About This Tale

Part One of Seven.  In which we go to a dark place, with a variety of people, to tell a single tale….

The Story

Part One: The Giver

She better come.

She’s late, but I know she will come.

They think they all have it figured out, but it’s really so easy to get them to come.  Silly girls.  I would be better with a woman, I know that.  An honest-to-goodness, mature, natural woman.  The girls my age just talk.  Incessantly talk.  And they laugh.  Making fun of every detail; your hair is weird, your shoes aren’t cool.  Do they know cool?  I don’t know cool, but if I don’t then how could they?  I can’t see how they would know better than me.  They have the same friends, the same experiences; go to the same school, the same classes with the same teachers.  No, they don’t know cool.

They don’t know any more than me.  Less, actually.  Because I have cracked a book, I have spent my time online reading, learning.  The world is bigger than our little village.  It’s bigger than weekend trips into town.  They act like their lives are some big deal for the world to look in on, or to be kept out of.  But really they are closed off.  Small minded little girls in their small minded little ways.

They will never grow up, never get past it.  In 40 years time when I’m married and have children with the beautiful mature woman, these girls will still be bitching and gossiping and moaning about why they can’t have it all.  Why they never succeeded in life.

Then they’ll come begging to me.  Looking up to me, to my perfect life.  They’ll hang off me like they’re 14 again and I’ll shrug them off, happy that I have the power now.

Simone will know then.  She won’t have changed much at all from today.  She will come crawling to me, wondering what I have got to give her.  Just like today.  She comes to meet me only for the gifts – so she says to her gang of squawking friends. But she stays and walks with me a while.  She always walks, and talks.  Although I do most of the talking; she isn’t the most chatty.

There she is.  I knew she would come.  She walks down the road as she has done a dozen times before, coming towards me, her eyes looking down at the ground after she spots me.  She isn’t very expressive here.  Never in public.  She talks and we enjoy each other’s company when we are alone.

This village is all ears.  Eyes and ears everywhere.  The people are nice, but sometimes I think that is all just a cover story.  They lure you in with their niceties and want to hear about your day, and offer up their advice.  But when it comes to it, the next person comes along and knows all of your secrets, all of your worries.  The whole village knows before too long.  There is no escape.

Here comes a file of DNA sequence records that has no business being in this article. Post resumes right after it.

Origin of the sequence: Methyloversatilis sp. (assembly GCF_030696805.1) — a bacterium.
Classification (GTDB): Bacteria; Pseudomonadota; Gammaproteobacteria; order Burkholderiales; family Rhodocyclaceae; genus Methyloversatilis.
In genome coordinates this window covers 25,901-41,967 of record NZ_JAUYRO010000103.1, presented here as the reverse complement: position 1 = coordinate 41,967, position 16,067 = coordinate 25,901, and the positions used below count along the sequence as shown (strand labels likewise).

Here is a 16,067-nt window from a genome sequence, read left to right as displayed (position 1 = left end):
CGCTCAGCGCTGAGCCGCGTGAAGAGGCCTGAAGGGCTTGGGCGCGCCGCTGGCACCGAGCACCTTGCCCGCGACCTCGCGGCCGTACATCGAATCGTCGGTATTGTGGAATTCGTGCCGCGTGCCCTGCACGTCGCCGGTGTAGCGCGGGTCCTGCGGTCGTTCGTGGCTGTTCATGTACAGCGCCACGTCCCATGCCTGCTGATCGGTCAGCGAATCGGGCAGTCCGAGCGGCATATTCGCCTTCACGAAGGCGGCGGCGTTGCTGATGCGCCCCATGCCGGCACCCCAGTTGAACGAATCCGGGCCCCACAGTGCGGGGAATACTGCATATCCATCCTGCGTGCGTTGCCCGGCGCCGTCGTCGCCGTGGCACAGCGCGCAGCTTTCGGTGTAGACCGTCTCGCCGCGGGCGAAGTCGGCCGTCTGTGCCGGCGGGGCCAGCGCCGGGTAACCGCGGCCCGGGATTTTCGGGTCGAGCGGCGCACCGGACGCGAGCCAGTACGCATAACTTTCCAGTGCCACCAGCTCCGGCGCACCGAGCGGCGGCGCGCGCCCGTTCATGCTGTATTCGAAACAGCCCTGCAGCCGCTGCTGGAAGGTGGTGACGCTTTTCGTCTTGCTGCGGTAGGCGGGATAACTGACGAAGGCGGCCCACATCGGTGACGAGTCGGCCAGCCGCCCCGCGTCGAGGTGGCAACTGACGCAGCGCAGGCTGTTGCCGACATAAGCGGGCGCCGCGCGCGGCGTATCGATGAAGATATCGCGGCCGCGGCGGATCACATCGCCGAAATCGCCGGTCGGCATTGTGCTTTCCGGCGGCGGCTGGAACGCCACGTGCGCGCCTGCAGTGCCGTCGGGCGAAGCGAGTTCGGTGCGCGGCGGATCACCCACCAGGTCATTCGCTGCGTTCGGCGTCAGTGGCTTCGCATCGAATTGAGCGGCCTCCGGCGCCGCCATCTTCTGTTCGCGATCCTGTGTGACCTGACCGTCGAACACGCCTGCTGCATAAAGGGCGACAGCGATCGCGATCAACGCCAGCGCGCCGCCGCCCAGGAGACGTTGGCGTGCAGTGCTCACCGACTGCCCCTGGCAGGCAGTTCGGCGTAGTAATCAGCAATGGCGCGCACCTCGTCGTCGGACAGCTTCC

Maybe it was a Mediterranean thing – does this sort of small-minded gossiping happen in France?  At the height of culture do they really care about some local boys growing pains?  In England?  Do Londoners walk around with a hand cupped around there ear, hoping to catch some titbit of tattle from an old village granny wandering the streets of the city?

I doubt it.  I know it, in fact.  I have outgrown this place before I’ve even grown into my very own body.  The sleepy village with the old vineyard that hasn’t been active for 40 years now.  The bigger boys came and stole its business away.  The little grocery shop, the post office, the market on a Thursday morning.  The church at the top end of the village, the centrepiece to its entire being.  Everybody – every scheming, gossiping, sneaking, conniving, duplicitous one of them – would gather there on Sunday and pretend to be one big happy family.

No.  That didn’t happen in London.  Or New York.  Or Amsterdam.  Or Sydney.  Small town, small lives.  It was all worthless.

She glances up and her straight brown hair falls before her eyes.  I love how she sweeps it out of her way so effortlessly.  I see her do it often; I just can’t help myself from staring at her.  Her piercing blue eyes sometimes catch me and for a brief second we are staring into each others’ soul.  She always looks away before I do.  She’s teasing me.  She doesn’t want me to see her bare soul just yet.  I will wait for her.

I tell her she is late and she stumbles over an apology.  “I shouldn’t really be here,” she tells me.  The same old game, every time.

I assure her it’s ok.  That we can just talk like we always do.  We can walk out past the church, down that country lane where it’s only us.  Behind the back of the cemetery, cross the old church yard.  It’s romantic, in it’s own way.